Lovers of Mexican food have long asserted that when it comes to tacos, Oakland's Fruitvale neighborhood has the Mission beat, hands down. So to offer a guide for your tortilla-based explorations, we turned to Oakland dweller and taco connoisseur John Birdsall (pictured above in the silvery glow of a taco-truck exterior), who just won a James Beard Award for his recent essay in Jarry Mag. A former critic for the East Bay Express, Birdsall has now divulged his secrets for scoring the tastiest tripe, most tender tongue, and spiciest salsa, as well as Anthony Bourdain-approved tamales. The rest is up to you.Read More
The 7 Top Tacos in Fruitvale
Taco expert John Birdsall picks the trucks and taquerias worth hitting up.
El Tio Juan
“Spend the $2.50—a taco premium on the streets of Fruitvale—on the tripas (small intestines, i.e. chitterlings). They’re saggy, greasy, and dirty-tasting at some other loncheras, but here they’re perfect, delicately chambered and almost crisp, covered in a slushy guajillo-chile salsa that lets through just enough offal breath to make you think, ‘Holy shit.’”
Mi Grullense #1 and #2
“Debate raged for years on user sites whether one or the other of the Grullense trucks, which are parked 100 feet apart, was better. Far as I know, these namesakes of rural Jalisco are identical, though for no good reason I drift to the truck that parks closer to 29th Ave. This pretty much the only truck in the neighborhood I order chicken from—the soft shreds are faintly tomato-stained and deeply chickeny. I cut my neighborhood teeth on Grullense’s lengua, which is tender and amiably gray under lush green salsa.”
Mi Grullense #3
“Seafood—mariscos—has taken over Fruitvale in a way that seemed unimaginable just a few years ago, when carnitas and pastor were the dominant proteins. This bright yellow Grullense spinoff sells tostadas heaped with shrimp and fish ceviche—firm, lush, flecked with diced cucumber—that hit like cool, slushy relief from the heat of Sunday sidewalks.”
“This is the plaza grande of Fruitvale, its de facto main square, near St. Elizabeth Church and the post office. Pipirin is a trailer backed up to a corner of a parking lot, with patio-chair seating lowering under a tarp—it’s one of my favorite places in the neighborhood (last time I dropped in there was a hot debate going off in Spanish about whether the strawberries in Morelia are better than the ones in Guanajuato). Beef barbacoa (mashy and clove-scented, in Michoacano style) and pierna (delicately shredded pork leg) are the specialties. Get one of each kind of taco, smile at the señora who runs the place, and talk to your neighbors—in other words, try to be more Mexican than American.”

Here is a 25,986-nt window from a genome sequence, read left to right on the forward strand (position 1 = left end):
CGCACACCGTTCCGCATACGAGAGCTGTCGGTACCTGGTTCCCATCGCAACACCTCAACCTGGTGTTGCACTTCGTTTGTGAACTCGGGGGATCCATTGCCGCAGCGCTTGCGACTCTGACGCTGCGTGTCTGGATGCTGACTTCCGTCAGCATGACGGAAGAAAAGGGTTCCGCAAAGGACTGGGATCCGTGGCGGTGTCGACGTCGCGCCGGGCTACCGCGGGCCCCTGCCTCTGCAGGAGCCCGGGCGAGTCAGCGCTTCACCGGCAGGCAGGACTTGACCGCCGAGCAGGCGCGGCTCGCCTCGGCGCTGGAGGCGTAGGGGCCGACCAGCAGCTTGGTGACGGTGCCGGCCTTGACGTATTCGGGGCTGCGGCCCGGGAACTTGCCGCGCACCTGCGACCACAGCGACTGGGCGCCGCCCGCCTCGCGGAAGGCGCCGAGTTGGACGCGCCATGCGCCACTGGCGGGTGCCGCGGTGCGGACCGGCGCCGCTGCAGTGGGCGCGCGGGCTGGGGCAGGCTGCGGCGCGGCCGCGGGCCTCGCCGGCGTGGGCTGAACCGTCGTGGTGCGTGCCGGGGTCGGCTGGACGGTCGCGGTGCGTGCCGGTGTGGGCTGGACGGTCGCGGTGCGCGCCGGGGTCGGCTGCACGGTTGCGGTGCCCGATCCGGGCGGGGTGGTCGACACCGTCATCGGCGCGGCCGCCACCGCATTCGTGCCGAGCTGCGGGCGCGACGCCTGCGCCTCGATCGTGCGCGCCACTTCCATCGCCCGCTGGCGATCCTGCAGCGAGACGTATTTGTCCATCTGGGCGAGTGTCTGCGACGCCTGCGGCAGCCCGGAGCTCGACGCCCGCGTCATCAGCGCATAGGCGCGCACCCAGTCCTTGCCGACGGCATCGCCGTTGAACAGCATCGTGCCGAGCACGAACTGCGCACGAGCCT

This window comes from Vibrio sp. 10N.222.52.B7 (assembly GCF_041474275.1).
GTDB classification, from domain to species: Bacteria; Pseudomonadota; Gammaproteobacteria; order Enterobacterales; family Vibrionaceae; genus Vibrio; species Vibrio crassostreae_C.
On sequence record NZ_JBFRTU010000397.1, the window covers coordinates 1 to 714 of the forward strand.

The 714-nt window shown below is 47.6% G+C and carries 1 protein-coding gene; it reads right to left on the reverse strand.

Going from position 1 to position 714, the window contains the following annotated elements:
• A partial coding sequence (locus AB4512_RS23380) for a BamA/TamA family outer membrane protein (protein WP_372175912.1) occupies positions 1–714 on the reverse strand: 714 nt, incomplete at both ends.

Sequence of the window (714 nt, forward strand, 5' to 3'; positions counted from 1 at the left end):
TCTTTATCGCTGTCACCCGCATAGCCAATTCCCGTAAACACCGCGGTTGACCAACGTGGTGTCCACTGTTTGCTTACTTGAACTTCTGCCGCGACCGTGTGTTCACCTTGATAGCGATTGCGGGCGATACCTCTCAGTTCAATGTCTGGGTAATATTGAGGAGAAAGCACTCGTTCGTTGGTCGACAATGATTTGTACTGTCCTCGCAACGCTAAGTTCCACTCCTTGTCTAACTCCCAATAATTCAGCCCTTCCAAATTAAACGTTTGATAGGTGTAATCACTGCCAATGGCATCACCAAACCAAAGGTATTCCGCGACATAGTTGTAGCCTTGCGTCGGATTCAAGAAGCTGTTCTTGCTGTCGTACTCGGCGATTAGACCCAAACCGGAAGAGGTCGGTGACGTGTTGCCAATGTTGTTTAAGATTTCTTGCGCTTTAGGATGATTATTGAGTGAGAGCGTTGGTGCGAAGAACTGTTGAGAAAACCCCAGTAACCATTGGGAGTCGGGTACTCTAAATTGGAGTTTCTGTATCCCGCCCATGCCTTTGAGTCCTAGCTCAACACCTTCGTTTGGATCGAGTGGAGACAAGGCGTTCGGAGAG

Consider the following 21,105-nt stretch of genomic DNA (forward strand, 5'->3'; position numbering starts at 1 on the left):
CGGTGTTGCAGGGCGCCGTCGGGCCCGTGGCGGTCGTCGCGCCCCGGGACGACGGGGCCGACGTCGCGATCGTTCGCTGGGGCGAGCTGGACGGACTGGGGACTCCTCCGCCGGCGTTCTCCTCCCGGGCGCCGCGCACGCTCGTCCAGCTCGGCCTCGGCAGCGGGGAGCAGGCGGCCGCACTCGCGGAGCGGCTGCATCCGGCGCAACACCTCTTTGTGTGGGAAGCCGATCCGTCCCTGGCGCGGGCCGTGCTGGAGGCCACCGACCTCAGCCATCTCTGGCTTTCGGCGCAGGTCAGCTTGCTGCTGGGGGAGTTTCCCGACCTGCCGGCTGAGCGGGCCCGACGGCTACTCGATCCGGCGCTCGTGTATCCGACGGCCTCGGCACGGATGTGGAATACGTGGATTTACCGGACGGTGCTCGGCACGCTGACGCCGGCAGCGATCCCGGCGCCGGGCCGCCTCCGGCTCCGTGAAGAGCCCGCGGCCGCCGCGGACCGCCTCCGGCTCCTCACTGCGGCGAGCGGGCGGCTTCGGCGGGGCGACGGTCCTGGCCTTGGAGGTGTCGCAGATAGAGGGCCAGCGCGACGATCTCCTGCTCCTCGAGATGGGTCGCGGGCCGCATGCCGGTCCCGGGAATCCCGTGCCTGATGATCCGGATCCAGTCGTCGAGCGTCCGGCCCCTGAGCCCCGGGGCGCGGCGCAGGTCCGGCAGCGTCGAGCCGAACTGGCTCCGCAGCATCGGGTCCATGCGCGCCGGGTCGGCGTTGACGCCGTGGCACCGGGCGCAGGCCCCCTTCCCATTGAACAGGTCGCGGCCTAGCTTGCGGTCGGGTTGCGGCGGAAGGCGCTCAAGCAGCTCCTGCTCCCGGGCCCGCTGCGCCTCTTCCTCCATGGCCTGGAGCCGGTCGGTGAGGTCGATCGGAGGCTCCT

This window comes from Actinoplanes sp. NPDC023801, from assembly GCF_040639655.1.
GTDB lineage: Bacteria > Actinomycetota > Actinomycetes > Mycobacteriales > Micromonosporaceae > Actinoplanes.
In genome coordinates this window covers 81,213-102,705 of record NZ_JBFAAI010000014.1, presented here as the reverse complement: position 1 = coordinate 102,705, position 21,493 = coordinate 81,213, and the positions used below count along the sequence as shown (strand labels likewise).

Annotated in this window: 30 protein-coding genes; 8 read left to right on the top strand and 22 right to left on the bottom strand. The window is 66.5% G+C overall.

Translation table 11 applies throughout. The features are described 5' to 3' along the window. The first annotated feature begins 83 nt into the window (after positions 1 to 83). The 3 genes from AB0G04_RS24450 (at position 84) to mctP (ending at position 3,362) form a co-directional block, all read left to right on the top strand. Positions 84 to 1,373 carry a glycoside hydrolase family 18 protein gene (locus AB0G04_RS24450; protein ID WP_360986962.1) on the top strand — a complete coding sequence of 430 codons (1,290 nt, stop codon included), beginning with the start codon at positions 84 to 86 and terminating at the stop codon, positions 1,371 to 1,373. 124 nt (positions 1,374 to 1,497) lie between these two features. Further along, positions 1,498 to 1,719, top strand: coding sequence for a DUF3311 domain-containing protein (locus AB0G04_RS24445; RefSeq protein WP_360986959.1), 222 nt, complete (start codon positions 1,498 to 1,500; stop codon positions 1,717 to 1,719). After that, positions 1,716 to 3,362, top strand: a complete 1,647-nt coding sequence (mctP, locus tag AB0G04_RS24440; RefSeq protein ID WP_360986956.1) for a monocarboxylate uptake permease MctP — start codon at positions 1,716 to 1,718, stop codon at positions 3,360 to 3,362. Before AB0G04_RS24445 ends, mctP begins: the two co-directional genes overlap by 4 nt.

“Lovably scuffed, in a liquor store parking lot with a standing table rigged from Formica slabs, butted up against the store’s sign pole. Stop here for cabeza (shredded beef cheeks, mostly) so frizzled and rough-tasting you feel like it shows you something deep about the nature of non-prime cow parts. Ask for the squeeze bottle of red chile de arbol salsa, squirt liberally, and retreat to a slab to observe the street hustle.”
Tamales Mi Lupita
“The place I brought Anthony Bourdain to for No Reservations, a Salvadoran tamale truck with decent pupusas. The tamales are flabbier than I remember, but the tacos de canasta—a special scrawled on a paper plate and taped to the window—are fantastic, soft and fleshy the way the tortillas are supposed to be for canastas, soaked in an orange salsa that kicks your ass the more bites you take, filled with a mashy chorizo and potato filling as satisfying as mom-style Bolognese.”
“The pair of Sinaloa trucks face each other across a long sloping parking lot and a sheltered arcade of tables where boys with baroque tattoos smoke blunts and girls dangling hoop earrings pick at fillings and dandle babies. I always go to the truck at the top of the slope, farthest from International, and order small, perfect fish tacos, which are like a confetti dump of perfectly diced seared tilapia and pico de gallo that seems almost exuberantly rash.”Editor's note: There is now a brick-and-mortar version of Sinaloa in downtown Berkeley, on Telegraph Ave. There are few seats, but it's a shiny new version of the same favorites found in Fruitvale.